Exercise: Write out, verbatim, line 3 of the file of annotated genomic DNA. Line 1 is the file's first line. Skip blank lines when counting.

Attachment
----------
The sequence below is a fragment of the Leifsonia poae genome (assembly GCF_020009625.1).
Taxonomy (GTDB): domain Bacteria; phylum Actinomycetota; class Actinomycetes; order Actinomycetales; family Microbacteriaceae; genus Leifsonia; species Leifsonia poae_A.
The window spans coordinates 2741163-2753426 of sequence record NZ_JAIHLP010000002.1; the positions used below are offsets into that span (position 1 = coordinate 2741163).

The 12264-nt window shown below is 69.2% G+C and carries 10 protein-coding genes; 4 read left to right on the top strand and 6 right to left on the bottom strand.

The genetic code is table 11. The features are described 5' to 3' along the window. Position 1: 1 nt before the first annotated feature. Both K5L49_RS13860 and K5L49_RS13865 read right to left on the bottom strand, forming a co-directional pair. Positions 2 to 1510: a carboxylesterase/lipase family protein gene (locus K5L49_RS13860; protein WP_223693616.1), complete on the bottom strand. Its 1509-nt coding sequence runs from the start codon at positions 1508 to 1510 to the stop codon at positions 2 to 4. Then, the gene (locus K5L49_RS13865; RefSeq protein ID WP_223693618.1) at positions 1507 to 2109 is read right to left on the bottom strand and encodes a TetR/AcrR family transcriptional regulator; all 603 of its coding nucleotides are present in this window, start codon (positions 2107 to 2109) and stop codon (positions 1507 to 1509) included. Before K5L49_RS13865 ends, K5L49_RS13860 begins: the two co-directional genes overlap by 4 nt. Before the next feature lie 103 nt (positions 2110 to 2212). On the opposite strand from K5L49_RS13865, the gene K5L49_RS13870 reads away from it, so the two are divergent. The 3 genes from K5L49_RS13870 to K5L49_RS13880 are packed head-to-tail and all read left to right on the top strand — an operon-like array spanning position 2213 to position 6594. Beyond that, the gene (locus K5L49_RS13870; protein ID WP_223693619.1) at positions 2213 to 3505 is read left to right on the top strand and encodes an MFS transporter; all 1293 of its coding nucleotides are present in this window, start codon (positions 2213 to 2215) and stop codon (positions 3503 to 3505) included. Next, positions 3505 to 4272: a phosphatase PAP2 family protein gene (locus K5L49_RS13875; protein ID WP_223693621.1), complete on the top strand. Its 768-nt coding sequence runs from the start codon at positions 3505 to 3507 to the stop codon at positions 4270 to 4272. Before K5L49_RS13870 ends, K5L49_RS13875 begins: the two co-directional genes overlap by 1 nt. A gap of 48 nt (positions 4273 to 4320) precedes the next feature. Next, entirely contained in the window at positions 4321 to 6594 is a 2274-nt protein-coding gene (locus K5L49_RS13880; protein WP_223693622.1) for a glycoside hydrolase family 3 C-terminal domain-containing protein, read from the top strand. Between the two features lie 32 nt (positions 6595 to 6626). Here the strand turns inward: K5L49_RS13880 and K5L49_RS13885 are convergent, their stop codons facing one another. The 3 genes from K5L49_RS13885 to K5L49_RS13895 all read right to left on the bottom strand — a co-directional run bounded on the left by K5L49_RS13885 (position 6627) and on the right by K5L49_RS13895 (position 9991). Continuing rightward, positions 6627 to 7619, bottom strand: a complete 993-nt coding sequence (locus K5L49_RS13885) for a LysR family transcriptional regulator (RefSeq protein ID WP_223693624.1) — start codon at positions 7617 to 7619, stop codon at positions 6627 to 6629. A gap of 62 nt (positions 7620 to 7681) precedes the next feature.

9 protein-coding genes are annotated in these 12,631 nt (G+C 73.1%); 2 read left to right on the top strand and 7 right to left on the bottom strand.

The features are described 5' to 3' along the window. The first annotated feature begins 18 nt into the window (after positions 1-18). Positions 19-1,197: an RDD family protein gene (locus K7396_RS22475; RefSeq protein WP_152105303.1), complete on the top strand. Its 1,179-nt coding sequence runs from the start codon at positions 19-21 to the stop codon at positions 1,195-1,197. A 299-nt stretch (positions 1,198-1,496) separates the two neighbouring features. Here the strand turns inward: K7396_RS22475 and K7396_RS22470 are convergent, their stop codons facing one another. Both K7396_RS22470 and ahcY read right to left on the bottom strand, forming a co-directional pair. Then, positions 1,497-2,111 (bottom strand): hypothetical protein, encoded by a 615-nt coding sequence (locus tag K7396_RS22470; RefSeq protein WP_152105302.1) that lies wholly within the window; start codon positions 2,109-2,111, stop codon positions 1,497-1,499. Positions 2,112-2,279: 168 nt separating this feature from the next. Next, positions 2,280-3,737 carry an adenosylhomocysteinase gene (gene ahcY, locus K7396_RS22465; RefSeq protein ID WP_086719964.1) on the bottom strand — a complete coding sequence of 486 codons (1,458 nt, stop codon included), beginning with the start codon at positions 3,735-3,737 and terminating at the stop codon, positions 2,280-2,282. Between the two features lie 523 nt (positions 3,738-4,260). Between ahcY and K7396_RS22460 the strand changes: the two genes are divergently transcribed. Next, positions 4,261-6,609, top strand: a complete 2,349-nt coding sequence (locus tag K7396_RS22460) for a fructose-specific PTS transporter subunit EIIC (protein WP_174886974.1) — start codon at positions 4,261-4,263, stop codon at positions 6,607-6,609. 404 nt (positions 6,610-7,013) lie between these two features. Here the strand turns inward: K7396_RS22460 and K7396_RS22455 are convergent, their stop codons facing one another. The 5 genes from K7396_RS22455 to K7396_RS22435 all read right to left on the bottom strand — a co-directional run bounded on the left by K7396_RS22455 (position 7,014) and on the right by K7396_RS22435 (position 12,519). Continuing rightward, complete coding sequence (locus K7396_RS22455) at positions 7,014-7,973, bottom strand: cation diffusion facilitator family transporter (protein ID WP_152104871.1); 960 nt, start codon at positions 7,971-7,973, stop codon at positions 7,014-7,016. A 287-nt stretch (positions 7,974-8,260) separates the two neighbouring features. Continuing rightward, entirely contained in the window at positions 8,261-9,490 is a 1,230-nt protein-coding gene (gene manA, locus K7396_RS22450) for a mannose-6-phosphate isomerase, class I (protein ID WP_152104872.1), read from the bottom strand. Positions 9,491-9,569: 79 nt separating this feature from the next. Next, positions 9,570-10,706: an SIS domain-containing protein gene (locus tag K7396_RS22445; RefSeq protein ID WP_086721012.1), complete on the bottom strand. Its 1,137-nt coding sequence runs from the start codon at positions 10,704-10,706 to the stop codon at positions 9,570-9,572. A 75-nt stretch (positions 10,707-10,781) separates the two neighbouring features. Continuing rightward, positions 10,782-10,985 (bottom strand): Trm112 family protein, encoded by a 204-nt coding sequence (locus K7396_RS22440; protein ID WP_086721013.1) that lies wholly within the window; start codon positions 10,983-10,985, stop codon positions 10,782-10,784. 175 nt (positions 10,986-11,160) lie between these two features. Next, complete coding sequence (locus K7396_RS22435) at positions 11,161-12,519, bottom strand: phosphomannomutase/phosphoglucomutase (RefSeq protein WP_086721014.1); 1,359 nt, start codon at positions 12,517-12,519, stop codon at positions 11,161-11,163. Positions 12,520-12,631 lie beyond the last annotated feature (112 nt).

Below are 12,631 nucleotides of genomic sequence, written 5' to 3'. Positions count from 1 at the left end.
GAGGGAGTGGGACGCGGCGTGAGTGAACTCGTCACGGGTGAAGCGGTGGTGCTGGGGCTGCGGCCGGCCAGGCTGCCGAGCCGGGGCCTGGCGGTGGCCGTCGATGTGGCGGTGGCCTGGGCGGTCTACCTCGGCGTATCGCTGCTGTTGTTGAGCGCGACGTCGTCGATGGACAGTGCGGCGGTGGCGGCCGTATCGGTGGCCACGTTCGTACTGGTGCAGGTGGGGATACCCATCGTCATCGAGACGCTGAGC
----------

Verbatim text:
The window spans coordinates 2741163-2753426 of sequence record NZ_JAIHLP010000002.1; the positions used below are offsets into that span (position 1 = coordinate 2741163).